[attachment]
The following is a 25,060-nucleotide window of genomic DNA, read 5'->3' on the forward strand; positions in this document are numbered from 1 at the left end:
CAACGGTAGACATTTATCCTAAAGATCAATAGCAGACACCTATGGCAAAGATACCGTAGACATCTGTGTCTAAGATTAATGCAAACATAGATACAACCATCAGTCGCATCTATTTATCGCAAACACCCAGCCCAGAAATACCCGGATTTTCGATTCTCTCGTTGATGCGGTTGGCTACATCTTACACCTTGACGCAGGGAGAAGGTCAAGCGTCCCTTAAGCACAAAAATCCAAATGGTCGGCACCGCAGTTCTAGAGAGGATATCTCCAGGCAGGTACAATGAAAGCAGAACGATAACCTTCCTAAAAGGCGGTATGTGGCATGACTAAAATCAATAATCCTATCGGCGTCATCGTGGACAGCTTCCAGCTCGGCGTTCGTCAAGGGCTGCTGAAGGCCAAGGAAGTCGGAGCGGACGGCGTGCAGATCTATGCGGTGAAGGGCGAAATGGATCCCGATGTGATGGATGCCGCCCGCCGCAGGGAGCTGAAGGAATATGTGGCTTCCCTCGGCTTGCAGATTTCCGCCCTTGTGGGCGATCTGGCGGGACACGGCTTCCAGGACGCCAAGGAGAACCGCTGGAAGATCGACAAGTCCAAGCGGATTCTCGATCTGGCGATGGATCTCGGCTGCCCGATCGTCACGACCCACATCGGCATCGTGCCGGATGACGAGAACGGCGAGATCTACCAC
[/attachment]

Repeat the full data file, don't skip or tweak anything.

The following is a 25,060-nucleotide window of genomic DNA, read 5'->3' on the forward strand; positions in this document are numbered from 1 at the left end:
CAACGGTAGACATTTATCCTAAAGATCAATAGCAGACACCTATGGCAAAGATACCGTAGACATCTGTGTCTAAGATTAATGCAAACATAGATACAACCATCAGTCGCATCTATTTATCGCAAACACCCAGCCCAGAAATACCCGGATTTTCGATTCTCTCGTTGATGCGGTTGGCTACATCTTACACCTTGACGCAGGGAGAAGGTCAAGCGTCCCTTAAGCACAAAAATCCAAATGGTCGGCACCGCAGTTCTAGAGAGGATATCTCCAGGCAGGTACAATGAAAGCAGAACGATAACCTTCCTAAAAGGCGGTATGTGGCATGACTAAAATCAATAATCCTATCGGCGTCATCGTGGACAGCTTCCAGCTCGGCGTTCGTCAAGGGCTGCTGAAGGCCAAGGAAGTCGGAGCGGACGGCGTGCAGATCTATGCGGTGAAGGGCGAAATGGATCCCGATGTGATGGATGCCGCCCGCCGCAGGGAGCTGAAGGAATATGTGGCTTCCCTCGGCTTGCAGATTTCCGCCCTTGTGGGCGATCTGGCGGGACACGGCTTCCAGGACGCCAAGGAGAACCGCTGGAAGATCGACAAGTCCAAGCGGATTCTCGATCTGGCGATGGATCTCGGCTGCCCGATCGTCACGACCCACATCGGCATCGTGCCGGATGACGAGAACGGCGAGATCTACCAC